was greater or the quality
superior, to that of the feast
served to the fifty fortunate
guests at this hospitable home.
The wish was expressed that
these informal gatherings might
be more frequent, that we might
become better acquainted, and
cultivate the social side of life.
As a people are we not too much
given to seeking the materialities
of life, forgetting the old time
Mr. and Mrs. Harper note
many changes since they left
here for the far west. Mrs.
Harper says while she has no
fault to find with her Oregon
home she still loves Oklahoma,
says the people and places look
so prosperous here. They go to
Sapulpa fchis week for a visit
with friends there, on their re-
turn, they will spend a few more
days with friends here, before
returning to Oregon.
Oak Grove News
Rev. Phelps preached Sunday
afternoon to a 'arge crowd.
There was a surprise dinner
given for Mrs. Linda Renfro
Saturday in honor of her thirty-
ninth birthday. There were 36
ate dinner and after dinner Les-
ter McDaniels took a picture of
the crowd. All report a good
Mrs. George Fisher and child-
ren arrived Sunday from Key-
stone, Okla., for a visit with fcer
mother Mrs. Hines.
Miss Grace Gaskin started for
Ark., Monday to visit her sister
for two months.
Rev. Phelps, Rev. Birge and
Rev. Brown held services at this
place Saturday night and or
dained Tom Mashburu deacon of
Will Renner and family took
dinner at the McDaniels home
Bob Reynolds and family vis-
ited at Nate Hines Sunday.
Mrs. Laura Sneed and Josie
Muns spent Monday in Daven-
port at the home of Mrs. Ed.
A. L. Fried has him a block-
smith out fit now and does bis
own work at home.
Oscar Gaskin and family spent
Sunday at his fathers.
Presbyterian Ladies Met
New Hotel Owner
Peter Ostran, whose home is
in Lincoln, Nebr., has been in
Davenport for the past week
He is the owner of the Jessamine
Hotel building having purc hased
it of Bond some tune ago. Mr.
Ostran is having some papering
and painting done and otherwise
fixing up his property.
A Georgia newspaper threatened to
publish the name of the young man
seen with his sweetheart's head on
his shoulder if he didn't come across with
a dollar on subscription. Twenty-aevan
fellows slipped in and paid the dplUfr.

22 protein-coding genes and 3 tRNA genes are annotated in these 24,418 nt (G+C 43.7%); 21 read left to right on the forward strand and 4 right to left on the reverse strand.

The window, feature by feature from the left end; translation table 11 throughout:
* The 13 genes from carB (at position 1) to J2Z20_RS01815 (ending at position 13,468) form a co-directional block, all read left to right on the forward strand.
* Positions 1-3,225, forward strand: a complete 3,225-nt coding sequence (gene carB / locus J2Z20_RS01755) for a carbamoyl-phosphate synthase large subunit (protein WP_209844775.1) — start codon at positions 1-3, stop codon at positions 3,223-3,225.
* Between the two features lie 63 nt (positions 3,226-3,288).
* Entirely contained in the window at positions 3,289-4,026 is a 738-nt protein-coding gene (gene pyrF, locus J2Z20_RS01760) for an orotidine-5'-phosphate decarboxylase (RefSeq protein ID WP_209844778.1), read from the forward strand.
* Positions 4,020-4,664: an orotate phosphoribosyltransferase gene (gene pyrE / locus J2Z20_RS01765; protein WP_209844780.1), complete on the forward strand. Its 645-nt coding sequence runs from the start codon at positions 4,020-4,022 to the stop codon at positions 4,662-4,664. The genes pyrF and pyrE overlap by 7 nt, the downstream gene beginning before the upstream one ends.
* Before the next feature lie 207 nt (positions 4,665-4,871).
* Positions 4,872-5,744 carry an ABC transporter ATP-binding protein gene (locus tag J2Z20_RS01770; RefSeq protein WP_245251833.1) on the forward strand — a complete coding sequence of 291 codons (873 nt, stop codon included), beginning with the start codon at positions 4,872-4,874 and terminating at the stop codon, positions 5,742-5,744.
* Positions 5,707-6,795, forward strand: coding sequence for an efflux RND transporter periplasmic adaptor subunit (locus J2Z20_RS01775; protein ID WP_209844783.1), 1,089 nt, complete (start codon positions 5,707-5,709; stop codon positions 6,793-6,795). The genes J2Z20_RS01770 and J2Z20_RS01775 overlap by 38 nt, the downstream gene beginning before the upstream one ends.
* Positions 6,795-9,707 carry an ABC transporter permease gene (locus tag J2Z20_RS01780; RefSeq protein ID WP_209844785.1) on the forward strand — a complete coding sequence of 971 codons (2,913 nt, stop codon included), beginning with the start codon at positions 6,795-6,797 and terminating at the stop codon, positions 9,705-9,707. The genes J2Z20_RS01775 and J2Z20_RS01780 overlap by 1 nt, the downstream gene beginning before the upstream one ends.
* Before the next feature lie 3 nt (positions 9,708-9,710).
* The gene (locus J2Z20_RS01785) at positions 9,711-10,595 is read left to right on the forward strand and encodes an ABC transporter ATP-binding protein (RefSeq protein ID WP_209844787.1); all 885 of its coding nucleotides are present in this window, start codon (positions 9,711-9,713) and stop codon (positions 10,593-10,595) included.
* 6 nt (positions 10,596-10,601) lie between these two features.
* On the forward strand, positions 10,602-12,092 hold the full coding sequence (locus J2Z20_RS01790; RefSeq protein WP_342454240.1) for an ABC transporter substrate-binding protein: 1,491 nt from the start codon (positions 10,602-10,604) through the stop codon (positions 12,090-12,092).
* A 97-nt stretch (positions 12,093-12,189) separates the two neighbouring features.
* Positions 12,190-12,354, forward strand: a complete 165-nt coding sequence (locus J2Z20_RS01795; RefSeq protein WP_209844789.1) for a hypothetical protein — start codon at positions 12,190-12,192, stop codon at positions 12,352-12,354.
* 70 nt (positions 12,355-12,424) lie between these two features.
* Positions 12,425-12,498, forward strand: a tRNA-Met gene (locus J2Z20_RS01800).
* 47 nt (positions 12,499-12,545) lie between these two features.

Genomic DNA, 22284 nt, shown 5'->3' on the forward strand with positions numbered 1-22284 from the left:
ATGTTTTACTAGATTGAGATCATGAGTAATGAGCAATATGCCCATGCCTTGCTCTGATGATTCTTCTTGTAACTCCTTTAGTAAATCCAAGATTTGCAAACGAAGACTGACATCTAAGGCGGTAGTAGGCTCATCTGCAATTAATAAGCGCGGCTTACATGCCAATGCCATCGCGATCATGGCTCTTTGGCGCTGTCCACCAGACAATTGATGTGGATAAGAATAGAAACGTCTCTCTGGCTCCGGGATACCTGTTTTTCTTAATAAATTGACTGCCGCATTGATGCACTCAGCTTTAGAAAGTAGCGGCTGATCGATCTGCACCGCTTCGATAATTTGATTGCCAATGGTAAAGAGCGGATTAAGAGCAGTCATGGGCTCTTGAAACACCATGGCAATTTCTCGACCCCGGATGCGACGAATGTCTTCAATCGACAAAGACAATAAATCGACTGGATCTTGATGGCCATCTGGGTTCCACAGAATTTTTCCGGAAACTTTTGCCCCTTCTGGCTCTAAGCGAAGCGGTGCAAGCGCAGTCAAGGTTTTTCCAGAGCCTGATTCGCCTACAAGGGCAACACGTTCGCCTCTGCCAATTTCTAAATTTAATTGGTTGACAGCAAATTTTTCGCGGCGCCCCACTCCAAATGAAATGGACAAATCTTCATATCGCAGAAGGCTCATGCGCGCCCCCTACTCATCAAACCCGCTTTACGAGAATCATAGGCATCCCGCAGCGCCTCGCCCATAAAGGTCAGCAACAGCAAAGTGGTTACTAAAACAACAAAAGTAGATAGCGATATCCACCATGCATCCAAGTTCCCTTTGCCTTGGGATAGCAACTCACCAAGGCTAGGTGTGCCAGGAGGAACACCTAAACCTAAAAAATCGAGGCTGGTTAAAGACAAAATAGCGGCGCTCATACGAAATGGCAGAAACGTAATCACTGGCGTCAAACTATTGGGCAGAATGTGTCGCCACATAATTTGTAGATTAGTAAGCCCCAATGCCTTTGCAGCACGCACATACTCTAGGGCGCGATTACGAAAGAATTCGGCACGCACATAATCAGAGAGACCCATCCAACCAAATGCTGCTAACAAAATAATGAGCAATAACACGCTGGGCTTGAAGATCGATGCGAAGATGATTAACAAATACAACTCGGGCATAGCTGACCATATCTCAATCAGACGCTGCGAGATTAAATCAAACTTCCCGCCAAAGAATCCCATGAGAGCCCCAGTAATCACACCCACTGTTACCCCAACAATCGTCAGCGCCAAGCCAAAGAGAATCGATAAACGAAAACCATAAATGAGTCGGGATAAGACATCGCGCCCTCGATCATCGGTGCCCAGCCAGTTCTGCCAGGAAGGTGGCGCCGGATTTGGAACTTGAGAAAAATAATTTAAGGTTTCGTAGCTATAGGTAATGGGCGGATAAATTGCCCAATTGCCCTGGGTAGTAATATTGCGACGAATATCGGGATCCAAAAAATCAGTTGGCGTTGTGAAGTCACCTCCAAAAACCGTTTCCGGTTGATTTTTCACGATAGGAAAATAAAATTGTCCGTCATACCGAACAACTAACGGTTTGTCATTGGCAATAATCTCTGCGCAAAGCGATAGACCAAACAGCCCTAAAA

Fourteen telephoned the subscription
man to come around and get it and the
editor received three letters from near-
by country districts saying they would
call and settle the next time they were
On Wednesday Feb. 26, The
Ladies' Union of th« Presbyter-
ian Church enjoyed a chilly but
pleasant ride to the pretty
country home of Mr. and Mrs.
J. M. Kimball. The business
part of the meeting was attend-
ed to and then the Ladies were
entertained by "talking," of
course, until a beautiful little
lunch was served by the hostess,
and the entertainment was
shifted upon the capable shoul-
ders of their little phonograph.
Everyone enjoyed the music
immensely, and the trip home
was not dreaded in the least
after so pleasant an afternoon.
The next meeting on March 12th,
will be held with Mrs. E. Dye.
Little Alta Toon was taken
very sick Saturday night, but is
some better at this writing.
J J* jt
Sadie Renner of Stroud spent
Saturday night and Sunday at
ji j ji
There is surely some attraction
in this district for Lustan Mc
Daniels, as he calls in this part
the last of every week.
ji ji ji
Lilly Renfro spent Saturday
night with the Fried girls.
ji ji ji
Some are making garden, they
had better wait till winter is
over as seed cost money.
A, L. Fried is away from home
most of the time now dehorning
cattle and looking after other
ji ji ji
Bert Renfro had the misfor
tune to cut his knee with an axe
and it has laid him up for a lew
ji ji ji
Josie Muns and children spent
Saturday night at the Will Ren
ARE YOU CONSTIPATED?
If to. get a box of Dr. King's New Life
Pill*, take them regularly and your trouble
will quickly disappear. They will ttimu-
late the liver, Improve your digestion and
get rid of all the poisons from your sys-
tem. They will surely get you well
again. 25c at all druggists.
We will buy your butter and
eggs and poultry at Swart &
,vaH paper. Paper your house.
Swarts & Ingenthron.
When painting use Sherwin-
Williams pure paint. It's best.
Always on hand at Swarts &
Cal Wright was in town Wed
nesday and had just come from
the C. B. Shaffer test in 14 17 G
in which Lincoln county people
are all interested. He says the
well is just at the top of the
Wheeler sand and will probably
be a good one.
NON- A M ~
A Hammerless Gun with Solid
Easiest operating and smooth-
Un ,) LISTING
NO. / AT $25.00,
it indorsed by Shoot-
ers everywhere at
"Superb for Trap or
Mode in five styles
and illustrated and
df.sc-ribed in Stevem
lave your Dealer show
you a Stevens Repeater.
J. STEVENS ARMS*
p.o. Boa 5004,
CHICOPCE FAUS. MASS.
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The New Era. (Davenport, Okla.), Vol. 5, No. 5, Ed. 1 Thursday, March 6, 1913, newspaper, March 6, 1913; Davenport, Oklahoma. (gateway.okhistory.org/ark:/67531/metadc109885/m1/1/: accessed February 16, 2019), The Gateway to Oklahoma History, gateway.okhistory.org; crediting Oklahoma Historical Society.